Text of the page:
Thursday, August 30, 2012


I believe I will do a series of "I wonder what it's like" posts.  Today I wonder what it's like  to live someplace where you do not need to own a car . Being from Michigan, hatched and brung up not all that far from Detroit, I know it's likely to get me deported if I suggest that there might be something more valuable, more  important,  more worth going in debt for, even more more romantic than  your own wheels.

 That's right, romantic.  A TV car commercial says "You want romance?  You want to fall in love?  You'll just have to go drive one." Anderson Cooper's afternoon freak  show, that's a lot like Dr. Phil's freak show,  featured a guy who is literally in love with his car.  He says he has a physical relationship with it.  Don't ask.  I don't want to know.  If only Henry knew what he hath wrought.

Old Henry has been accused of everything from anti-Semitism to union busting but he did bring us good radio.   He built Greenfield Village, brought us old time radio music from there  and sponsored the Ford Sunday Evening Hour on the network. Plus that he helped Laurens Hammond bankroll the Hammond Organ and ordered one of the first modelsAn instrument that changed music as much as Ford's Tin Lizzy changed the way we get  from here to there.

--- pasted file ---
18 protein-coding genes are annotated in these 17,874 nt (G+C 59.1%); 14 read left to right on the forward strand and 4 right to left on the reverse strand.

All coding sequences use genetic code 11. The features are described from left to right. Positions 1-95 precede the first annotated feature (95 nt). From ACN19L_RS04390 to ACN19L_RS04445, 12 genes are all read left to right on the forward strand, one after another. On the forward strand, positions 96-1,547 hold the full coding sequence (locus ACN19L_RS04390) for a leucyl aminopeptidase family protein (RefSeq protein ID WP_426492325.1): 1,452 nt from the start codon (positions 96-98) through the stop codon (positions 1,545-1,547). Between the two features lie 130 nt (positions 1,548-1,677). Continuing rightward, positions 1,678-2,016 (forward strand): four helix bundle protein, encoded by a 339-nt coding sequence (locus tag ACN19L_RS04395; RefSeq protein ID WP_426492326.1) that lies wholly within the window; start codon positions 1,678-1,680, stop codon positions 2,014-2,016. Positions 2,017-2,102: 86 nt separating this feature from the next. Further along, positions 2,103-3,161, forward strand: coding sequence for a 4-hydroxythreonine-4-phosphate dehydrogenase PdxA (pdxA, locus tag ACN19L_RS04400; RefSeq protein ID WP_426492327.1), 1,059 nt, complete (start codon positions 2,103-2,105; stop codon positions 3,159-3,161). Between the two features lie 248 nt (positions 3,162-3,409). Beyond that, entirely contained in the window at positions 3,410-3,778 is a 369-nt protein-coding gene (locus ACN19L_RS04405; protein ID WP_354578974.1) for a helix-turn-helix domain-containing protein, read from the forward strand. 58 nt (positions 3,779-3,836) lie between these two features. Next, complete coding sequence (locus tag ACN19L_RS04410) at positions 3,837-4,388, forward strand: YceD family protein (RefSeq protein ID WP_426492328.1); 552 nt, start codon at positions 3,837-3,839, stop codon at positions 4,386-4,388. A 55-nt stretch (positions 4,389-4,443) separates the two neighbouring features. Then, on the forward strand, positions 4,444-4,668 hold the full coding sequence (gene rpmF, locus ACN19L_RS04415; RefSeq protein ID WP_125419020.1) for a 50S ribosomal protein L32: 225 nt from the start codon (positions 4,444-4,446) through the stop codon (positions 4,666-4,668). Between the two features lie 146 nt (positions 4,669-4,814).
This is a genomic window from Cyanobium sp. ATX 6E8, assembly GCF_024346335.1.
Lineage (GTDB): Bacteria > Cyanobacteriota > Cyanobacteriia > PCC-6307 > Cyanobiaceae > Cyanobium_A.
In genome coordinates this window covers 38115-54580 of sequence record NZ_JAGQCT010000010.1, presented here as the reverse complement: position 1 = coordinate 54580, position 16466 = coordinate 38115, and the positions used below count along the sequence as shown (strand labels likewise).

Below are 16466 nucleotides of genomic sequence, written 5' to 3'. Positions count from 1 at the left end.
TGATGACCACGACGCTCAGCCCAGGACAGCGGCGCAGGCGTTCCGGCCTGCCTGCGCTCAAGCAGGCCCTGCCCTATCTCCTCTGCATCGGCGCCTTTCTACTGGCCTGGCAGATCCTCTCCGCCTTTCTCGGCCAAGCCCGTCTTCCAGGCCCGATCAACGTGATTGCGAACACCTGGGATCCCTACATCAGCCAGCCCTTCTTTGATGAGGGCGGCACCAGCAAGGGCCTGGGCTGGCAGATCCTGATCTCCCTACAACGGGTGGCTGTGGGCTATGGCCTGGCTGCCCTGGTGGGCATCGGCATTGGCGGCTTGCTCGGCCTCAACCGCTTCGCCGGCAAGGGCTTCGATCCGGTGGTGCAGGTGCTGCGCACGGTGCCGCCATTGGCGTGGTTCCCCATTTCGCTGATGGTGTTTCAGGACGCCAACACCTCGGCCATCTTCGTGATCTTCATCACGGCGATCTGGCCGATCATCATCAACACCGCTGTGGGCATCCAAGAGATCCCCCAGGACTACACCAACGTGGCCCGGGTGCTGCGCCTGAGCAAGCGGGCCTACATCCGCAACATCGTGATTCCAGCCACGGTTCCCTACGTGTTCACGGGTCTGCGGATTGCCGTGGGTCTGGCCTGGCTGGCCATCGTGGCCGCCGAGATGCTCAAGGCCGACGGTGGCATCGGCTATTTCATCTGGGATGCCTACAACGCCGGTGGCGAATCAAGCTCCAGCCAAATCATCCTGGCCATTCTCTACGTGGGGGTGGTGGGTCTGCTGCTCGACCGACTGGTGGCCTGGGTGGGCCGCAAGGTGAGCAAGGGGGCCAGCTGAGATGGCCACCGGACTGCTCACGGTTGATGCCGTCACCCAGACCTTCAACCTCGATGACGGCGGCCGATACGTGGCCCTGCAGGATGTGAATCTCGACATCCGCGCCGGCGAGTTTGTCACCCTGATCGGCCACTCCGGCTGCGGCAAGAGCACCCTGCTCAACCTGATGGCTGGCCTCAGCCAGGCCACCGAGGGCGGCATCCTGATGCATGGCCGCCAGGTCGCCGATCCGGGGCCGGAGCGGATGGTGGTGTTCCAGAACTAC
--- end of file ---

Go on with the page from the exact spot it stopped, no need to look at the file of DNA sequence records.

Sorry, Henry.  There are still times when I wish I didn't  need  to own one. I wonder what it's like  to use a bus, train, taxi, boat, feet or what manner of conveyance folks outside of Michigan use to get where they need to go.

Wednesday, August 15, 2012


I wonder what it's like to have writers block.  That won't happen to me, not when there are thousands of things to write about.  Or is it millions.  Maybe it's infinite, I don't know.
Or might it be that only great writers with big things to say get plugged up while I am full of trivia and other things that  come popping out.

My writing challenge, and the most fun at the same time, is not what to say but how to say it. There are so many ways to write it and make it work  for the medium you're writing for. I enjoy recycling an idea, making it right for each of the four local publications who accept my meanderings because it doesn't cost them anything. Correction:  A township newspaper pays me a whopping cent and a half a word. I take the check for 5  or  6 bucks  to the bank, convinced  that I am a professional writer.

Some wiseguy who won't get credit because I don't remember who it was said we long to be praised  for something other than what we are known for.

 If once a week or so an old radio fan says he still misses me on the air, I give him my standard reply that needs a retread real bad.  "Thanks. I miss me, too.  but I don't want to be in radio the way it is today." That's a good opening for them to talk about how the once great radio medium has gone to hell.

But let one person say she reads my column in the senior magazine and likes it, and I  glow like the dial of my 1941 Zenith Radio.

I already know how I will refurbish this one for that senior paper. I will yell at my fellow geezers and geezerettes that they should get on the internet so they can read the splendid blogs there.  Especially mine.